Go to the Globe and Mail homepage

Jump to main navigationJump to main content

(CINDERS McLEOD FOR THE GLOBE AND MAIL)
(CINDERS McLEOD FOR THE GLOBE AND MAIL)

NINE TO FIVE

My friend was promoted and now she’s my nasty manager Add to ...

THE QUESTION

About two weeks ago, my co-worker/friend revealed she was getting a promotion. She said I couldn’t tell our CEO that I knew, or she would get fired. When I didn’t jump up and down with joy, she accused me of being a poor friend. It took nearly a week for my CEO to tell me there was a reorganization coming.

Besides the initial shock of being passed over, I now have to report to my co-worker. She has a history of lying, exaggerating and stealing ideas, which I always overlooked because it didn’t affect me and I didn’t want to cause friction by calling her out. Unfortunately, now it does affect me. Besides that, she takes every opportunity to rub in my face that she is now my boss.

We are a small company lacking an HR department and frankly, while I am now miserable in a job I once loved, I don’t want people to think I am complaining because I got passed over for a promotion.

THE FIRST ANSWER

Bill Howatt

Howatt HR Consulting, Kentville, N.S.

Sadly, this situation is common and there is no simple solution. The first step is to get your emotions under control so you can think and not overreact. For now, “Don’t feed the troll.” In other words, don’t do anything to encourage her negative behaviour.

Consider how your co-worker is attempting to rub her promotion in your face. You can take away some of her perceived power by not showing any emotion or concern. Don’t react, and most likely within a couple of weeks she will stop this behaviour because there will be no reward for her. That is, there will be no sign that she is upsetting you by bragging.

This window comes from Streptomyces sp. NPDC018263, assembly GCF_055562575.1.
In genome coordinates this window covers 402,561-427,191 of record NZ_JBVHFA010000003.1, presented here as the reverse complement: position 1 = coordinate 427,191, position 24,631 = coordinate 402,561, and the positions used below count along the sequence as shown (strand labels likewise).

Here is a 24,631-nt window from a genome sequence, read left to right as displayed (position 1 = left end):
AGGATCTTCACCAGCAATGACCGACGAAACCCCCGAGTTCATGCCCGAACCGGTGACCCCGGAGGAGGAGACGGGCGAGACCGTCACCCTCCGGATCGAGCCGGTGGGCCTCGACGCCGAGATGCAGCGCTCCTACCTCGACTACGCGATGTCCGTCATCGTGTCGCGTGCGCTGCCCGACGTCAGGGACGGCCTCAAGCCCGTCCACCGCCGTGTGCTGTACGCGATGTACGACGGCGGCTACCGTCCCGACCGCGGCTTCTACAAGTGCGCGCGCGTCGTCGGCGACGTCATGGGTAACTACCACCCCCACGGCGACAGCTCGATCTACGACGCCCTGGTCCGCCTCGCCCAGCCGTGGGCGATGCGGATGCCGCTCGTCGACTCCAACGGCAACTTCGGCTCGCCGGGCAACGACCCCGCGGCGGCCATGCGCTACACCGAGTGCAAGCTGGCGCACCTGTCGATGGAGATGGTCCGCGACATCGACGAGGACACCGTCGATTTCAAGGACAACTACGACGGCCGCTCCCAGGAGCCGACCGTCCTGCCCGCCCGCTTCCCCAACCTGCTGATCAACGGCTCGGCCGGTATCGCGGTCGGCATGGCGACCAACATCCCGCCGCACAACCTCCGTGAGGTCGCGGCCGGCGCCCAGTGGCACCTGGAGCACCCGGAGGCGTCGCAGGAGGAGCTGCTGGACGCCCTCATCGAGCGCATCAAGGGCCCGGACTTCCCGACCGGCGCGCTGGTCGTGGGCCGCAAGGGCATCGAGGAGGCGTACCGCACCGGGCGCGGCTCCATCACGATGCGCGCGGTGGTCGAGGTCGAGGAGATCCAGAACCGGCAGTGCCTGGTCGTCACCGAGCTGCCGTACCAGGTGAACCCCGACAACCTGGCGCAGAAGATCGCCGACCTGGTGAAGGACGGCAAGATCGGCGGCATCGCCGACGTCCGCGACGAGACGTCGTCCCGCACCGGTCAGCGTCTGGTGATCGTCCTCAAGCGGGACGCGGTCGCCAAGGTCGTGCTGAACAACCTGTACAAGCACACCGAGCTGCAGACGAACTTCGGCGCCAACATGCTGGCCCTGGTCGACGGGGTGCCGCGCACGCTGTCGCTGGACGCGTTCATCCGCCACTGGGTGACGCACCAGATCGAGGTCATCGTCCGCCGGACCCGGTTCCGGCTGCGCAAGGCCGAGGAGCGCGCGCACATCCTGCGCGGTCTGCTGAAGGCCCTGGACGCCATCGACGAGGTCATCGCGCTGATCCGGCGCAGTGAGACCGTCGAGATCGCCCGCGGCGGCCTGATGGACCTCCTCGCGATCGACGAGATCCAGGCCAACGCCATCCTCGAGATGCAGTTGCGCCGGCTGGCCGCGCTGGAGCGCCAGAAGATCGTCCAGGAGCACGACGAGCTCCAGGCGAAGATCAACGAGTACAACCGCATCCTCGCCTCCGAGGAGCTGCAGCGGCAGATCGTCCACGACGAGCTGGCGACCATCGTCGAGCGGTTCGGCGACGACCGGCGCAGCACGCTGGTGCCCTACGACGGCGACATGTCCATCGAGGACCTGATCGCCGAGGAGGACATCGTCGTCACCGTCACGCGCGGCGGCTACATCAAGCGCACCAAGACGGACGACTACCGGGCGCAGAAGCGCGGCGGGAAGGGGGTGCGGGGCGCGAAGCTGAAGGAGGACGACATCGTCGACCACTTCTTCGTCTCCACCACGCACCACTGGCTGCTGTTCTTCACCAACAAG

If, after this, she does not start acting more professionally on her own, it’s time for you to take action. Have a respectful and calm conversation with her to set clear boundaries, especially if you feel she is abusing her authority or becoming a bully. Make sure there is a witness to this conversation and be clear about what you expect.

You mentioned that your job is now miserable. If you feel this way because of this manager, you are giving her too much power. Try to get some coaching from a trusted peer or professional. If you still cannot enjoy your work because of this manager, then perhaps it’s time to talk to your CEO to lay out what you have been struggling with, and ask for their recommendations. If the CEO is not interested in helping or listening, then perhaps you need to consider your options. Many employees don’t quit their employer; they quit their manager.

THE SECOND ANSWER

Billy Anderson

Founder of Made You Think Coaching, Toronto

You are miserable because of two things. First, your feelings were hurt when you were passed over for a promotion and not brought into the loop before the reorganization. You probably feel disrespected and unappreciated. That’s powerful stuff – it’ll drive you nuts unless you address it.

Second, you have to figure out how to have a healthier working relationship with your new boss.

Both of these start with a conversation. With your boss, explain how you want the two of you to get along because you value the relationship, but that you’ve noticed a change since her new role. Be sure to ask her whether she thinks that you yourself are in any way the reason for the change.

Next, your CEO. Tell him you’re not here to complain – you simply feel a bit hurt that you were not brought into the loop about the reorganization. Then ask him what you need to work on in order to get the promotion you’re working toward. That’s a respectful way to say “Why didn’t I get promoted?”

Your CEO will figure that out and respect you for not laying blame or complaining. It will also give you something measurable to compare your accomplishments against when you have your next performance review.

Last, here are a few great questions to ask yourself before you have these conversations: How might I be part of the problem? What assumptions am I making? What outcome am I hoping for?

Are you facing a burning issue at work? Need help navigating that minefield? Let our Nine To Five experts help solve your dilemma. E-mail your questions to ninetofive@globeandmail.com. Confidentiality ensured. Weigh in with your view at tgam.ca/careers. Check out past columns here.

In the know

Most popular videos »

Highlights

More from The Globe and Mail

Most popular